I believe that free market fundamentalists helped lead us to that 2007-2008 day of financial reckoning, postponed at minimum by bad decisions by the US Federal Reserve—led by a supposedly reformed free market fundamentalist, Alan Greenspan. Many of us thought that the financial market bubbles would burst in the late 1990s, but even with the dot-com bubble burst, the markets (with the help of the government) were just catching a second breath. And no, I don't let other government players off the hook either, neither Wall Street's self-proclaimed "titans of finance," nor the so-called independent ratings agencies. There is plenty of blame to go around, but free market fundamentalists get their fair share of this blame. The battle against free-market fundamentalists goes on. I do my small part.
A curious branch of free market fundamentalism attached itself to public lands and the environment. It was/is called "free-market environmentalism."This group too are fundamentalists: too narrow a perspective, too much emphasis on exorcising devils they believe they know, while allowing devils they don't know to gain power.
Practitioners tend to demonize the role of the state, and champion the workings of the market, based on deeply help principles necessitating, then elevating to near divine stature the idea of private property ownership. They leave little room for public ownership or control—mostly just the military. The Cato Institute, a hotbed of Austrian economic thought and "dedicated to the principles of individual liberty, limited government, free markets and peace"—sounds good so far—favors abolishment of these branches of the US Government (partial list): Department of Education, Department of Energy, Department of Agriculture, Department of Interior, Department of Transportation.
As for the public lands, they want the government to disappear. Specifically they advocate for either privatization of public lands, else some kind of fiduciary trust where money is a main driver. See, Chapter 23 of the Cato Handbook for Policymakers, 2009 (pdf). Or for a shorter version, see here. And it's not just Cato. The whole crowd of self-proclaimed free-market environmentalists have a similar agenda.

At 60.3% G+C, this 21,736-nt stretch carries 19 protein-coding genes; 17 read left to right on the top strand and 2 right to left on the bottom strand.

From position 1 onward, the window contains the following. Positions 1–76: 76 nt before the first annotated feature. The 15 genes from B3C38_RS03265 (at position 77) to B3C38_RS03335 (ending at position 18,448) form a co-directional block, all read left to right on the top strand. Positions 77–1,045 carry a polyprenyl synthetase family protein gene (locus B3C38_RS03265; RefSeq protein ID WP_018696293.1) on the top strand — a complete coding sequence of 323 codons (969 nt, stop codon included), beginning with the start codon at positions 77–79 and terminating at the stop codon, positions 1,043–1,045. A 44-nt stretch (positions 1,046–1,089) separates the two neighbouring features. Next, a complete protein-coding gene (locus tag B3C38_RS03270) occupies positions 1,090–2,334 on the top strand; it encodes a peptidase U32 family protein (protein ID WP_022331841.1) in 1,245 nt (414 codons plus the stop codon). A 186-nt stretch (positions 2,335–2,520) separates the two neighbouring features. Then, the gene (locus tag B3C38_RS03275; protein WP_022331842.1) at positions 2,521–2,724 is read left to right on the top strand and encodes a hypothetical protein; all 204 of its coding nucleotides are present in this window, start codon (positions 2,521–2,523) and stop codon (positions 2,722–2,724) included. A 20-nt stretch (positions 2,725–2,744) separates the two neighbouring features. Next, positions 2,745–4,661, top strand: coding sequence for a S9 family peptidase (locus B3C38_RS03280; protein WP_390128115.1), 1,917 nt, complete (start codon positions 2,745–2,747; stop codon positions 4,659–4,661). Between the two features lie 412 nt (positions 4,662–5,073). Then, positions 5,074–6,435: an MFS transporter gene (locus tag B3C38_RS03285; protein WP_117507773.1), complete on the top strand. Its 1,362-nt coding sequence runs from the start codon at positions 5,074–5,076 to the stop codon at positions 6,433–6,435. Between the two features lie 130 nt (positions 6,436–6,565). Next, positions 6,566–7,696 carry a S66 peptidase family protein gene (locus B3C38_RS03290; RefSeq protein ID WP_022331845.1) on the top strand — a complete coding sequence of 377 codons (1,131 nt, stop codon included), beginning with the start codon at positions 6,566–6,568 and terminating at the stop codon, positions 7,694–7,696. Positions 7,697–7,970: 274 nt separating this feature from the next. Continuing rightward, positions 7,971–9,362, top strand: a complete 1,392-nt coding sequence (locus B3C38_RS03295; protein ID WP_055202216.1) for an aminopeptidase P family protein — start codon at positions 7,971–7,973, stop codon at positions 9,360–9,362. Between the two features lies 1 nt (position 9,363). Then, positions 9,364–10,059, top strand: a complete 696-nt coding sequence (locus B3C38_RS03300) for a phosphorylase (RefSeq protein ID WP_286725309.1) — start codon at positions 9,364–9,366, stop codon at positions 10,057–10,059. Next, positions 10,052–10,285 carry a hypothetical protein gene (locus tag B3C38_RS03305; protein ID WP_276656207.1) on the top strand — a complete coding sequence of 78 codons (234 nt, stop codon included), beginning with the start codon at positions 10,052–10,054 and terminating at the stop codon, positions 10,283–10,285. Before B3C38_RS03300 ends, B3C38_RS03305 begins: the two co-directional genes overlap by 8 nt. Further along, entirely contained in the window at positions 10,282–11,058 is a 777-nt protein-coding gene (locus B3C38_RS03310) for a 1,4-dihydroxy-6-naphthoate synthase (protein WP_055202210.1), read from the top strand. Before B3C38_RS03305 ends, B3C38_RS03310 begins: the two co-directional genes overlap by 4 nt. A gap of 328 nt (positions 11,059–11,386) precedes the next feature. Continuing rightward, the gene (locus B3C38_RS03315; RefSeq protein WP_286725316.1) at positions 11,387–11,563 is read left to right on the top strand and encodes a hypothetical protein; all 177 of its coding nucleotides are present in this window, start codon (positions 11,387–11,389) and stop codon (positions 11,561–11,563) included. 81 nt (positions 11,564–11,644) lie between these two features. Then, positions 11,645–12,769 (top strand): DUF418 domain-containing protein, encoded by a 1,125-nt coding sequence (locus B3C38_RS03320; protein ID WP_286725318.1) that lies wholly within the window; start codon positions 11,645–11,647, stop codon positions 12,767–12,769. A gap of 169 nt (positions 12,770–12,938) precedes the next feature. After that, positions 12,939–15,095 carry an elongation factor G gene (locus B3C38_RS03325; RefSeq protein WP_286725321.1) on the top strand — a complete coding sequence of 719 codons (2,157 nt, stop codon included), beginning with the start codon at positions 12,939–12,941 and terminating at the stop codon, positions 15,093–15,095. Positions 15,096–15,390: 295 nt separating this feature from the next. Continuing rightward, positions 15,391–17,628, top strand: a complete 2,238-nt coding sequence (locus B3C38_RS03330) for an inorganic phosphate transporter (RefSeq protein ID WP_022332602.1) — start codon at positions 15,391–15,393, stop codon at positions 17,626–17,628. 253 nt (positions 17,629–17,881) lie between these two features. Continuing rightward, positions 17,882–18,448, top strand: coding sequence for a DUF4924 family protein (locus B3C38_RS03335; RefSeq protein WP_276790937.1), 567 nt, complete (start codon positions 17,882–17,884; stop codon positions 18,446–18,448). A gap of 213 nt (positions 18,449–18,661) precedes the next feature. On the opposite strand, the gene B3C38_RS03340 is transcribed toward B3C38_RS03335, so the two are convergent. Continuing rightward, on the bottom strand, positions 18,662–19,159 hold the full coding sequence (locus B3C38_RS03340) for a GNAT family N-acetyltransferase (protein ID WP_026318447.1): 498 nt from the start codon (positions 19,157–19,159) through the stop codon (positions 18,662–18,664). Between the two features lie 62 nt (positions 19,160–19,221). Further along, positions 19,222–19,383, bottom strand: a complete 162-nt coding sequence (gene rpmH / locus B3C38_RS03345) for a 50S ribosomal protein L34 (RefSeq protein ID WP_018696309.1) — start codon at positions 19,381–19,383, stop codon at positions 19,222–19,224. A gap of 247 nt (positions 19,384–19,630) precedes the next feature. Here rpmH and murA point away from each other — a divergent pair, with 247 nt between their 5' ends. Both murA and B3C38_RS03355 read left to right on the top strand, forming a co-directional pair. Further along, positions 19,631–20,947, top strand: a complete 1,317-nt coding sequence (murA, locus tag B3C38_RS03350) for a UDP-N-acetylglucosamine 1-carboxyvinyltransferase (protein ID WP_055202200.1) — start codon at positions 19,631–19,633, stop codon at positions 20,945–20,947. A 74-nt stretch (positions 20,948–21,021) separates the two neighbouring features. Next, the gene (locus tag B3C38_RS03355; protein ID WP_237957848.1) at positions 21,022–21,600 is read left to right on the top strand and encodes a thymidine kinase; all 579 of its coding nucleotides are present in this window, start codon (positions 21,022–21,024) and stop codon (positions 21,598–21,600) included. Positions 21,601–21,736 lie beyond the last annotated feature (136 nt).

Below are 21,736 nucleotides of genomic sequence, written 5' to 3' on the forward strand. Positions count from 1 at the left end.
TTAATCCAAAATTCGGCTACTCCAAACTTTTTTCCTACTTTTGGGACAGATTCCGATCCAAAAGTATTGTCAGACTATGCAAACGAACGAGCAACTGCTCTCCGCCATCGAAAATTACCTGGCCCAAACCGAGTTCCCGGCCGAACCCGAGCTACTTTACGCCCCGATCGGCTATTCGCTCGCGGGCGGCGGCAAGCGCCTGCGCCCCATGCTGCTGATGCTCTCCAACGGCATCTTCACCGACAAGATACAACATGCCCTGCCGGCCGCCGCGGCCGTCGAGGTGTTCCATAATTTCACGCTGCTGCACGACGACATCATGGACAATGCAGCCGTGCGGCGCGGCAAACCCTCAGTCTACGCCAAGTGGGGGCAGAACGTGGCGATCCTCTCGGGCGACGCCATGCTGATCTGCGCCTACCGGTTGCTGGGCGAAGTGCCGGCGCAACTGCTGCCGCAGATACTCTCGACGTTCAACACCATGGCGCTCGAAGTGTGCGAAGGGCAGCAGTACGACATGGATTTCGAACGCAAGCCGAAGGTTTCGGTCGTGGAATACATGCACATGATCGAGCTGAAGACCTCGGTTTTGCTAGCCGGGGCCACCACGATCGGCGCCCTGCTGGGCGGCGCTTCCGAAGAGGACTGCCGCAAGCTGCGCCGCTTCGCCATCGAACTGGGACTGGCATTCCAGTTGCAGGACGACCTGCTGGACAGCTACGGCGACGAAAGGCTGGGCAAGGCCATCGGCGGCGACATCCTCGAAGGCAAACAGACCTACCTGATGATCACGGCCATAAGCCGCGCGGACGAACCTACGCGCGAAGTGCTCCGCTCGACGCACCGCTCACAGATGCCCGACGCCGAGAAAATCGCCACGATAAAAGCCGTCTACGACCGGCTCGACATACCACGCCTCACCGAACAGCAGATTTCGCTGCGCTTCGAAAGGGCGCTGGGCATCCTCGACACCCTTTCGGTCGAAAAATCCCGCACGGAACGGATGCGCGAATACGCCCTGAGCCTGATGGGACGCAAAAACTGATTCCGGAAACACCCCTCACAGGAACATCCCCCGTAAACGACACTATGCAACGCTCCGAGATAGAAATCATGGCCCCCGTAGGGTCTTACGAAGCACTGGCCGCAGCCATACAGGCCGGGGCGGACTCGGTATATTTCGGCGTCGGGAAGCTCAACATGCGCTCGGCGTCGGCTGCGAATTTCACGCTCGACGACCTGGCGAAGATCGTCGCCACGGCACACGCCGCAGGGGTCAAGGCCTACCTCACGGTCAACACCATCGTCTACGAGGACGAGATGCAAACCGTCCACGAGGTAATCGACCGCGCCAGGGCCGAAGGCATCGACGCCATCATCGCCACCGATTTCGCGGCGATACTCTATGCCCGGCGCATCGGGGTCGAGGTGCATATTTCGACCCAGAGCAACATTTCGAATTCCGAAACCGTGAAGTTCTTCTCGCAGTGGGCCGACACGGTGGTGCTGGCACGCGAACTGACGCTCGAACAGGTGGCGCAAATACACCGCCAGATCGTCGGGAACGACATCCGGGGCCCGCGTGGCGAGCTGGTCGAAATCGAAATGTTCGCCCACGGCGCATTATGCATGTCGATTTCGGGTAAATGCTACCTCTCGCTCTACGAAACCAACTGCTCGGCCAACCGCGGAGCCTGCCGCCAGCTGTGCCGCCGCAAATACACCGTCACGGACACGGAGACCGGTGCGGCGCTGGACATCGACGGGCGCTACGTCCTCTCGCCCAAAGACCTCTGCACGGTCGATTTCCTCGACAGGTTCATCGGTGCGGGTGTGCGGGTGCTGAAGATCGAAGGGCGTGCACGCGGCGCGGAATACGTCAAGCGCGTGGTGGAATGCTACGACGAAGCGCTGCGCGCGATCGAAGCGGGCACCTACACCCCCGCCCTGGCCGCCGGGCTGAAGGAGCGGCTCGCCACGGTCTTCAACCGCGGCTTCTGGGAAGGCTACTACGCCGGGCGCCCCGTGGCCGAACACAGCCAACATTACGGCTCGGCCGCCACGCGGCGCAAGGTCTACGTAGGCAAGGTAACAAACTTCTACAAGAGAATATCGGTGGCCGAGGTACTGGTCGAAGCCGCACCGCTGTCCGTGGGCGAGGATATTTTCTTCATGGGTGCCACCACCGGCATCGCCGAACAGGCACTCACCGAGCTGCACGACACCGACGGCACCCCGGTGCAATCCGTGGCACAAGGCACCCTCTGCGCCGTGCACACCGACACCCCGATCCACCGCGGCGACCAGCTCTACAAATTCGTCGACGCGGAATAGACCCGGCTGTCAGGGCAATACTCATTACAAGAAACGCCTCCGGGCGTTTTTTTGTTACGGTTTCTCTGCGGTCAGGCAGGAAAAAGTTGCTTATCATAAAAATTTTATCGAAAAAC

Given Cato and fellow travelers' "abolishment agenda" I find their public lands ideas disgusting. Wallace Stegner once declared the national parks our nation's best idea. The national forests/grasslands are just a step removed, and often provide a scenic/re-creational "context boost" for the national parks. Call me a public lands fundamentalist if you wish, but I find no meaningful rationale for Cato's stand. I can not stand idly by and let CATO and friends denigrate our public lands institutions based on a flawed reasoning. It is the stuff of a "leap of faith," justified in the main by a predetermination that "Markets rock! Government sucks!" that seems to drive them into their dreamland. Instead I side with Thomas More in his paper "Privatization of Public Lands," which ought to be subtitled "A bad Idea,"
[Note: For more on why some things ought to be dealt with as "public interest" and not left to the vagaries of the market, see in particular Mark Sagoff's The Economy of the Earth, Elizabeth Anderson's Value in Ethics and Economics, and Margaret Jane Radin's Contested Commodities. Note too that not all who are heavily influenced by Austrian economic thought fall into the fundamentalist trap. To fall into that trap, one must, like CATO, declare government to be the enemy.]
I continue a long-standing joust with the free-market environmentalists, which for me began many years ago at Utah State University, and will not end soon. I fully expect them to once-again serve up the public lands for privatization (in whole or in part) as the Congress begins to grapple with US national debt that has for too long been ignored. If/when that prospect becomes reality I'll be back on the battleground. In the meantime I'll continue my studies in heterodox economics.
As for me, I believe in economic heterodoxy. Like Stephen Jay Gould I view economics as a history of technology and development, not as some formulaic quest to tame wicked social problems via mathematical economics. I believe we can learn from various schools of economic thought, as long as we remember that much of our study is to "avoid being deceived by economists" as Joan Robison once put it. I've learned much from various schools of economic thought including Austrians, Marxists, Keynesians and Post-Keynesians, practitioners of Ecological Economics, Institutionalists (including Evolutionary Economics), Behavioralists, Complexity Theory economics, from Information Economics. I base my own practice on a belief in separation of powers. Markets AND governments are both beneficial and necessary, but both also tend to abuse power. I believe that a natural tendency (in our age) is for business/industrial combinations to get big and powerful and corrupt. So too with government. The best we can do is to be ever mindful of power and its tendency toward corruption. We can not abolish either government or markets by administrative or legislative fiat. On the other hand we can work toward ever-better checks and balances on abuse of power wherever it arises.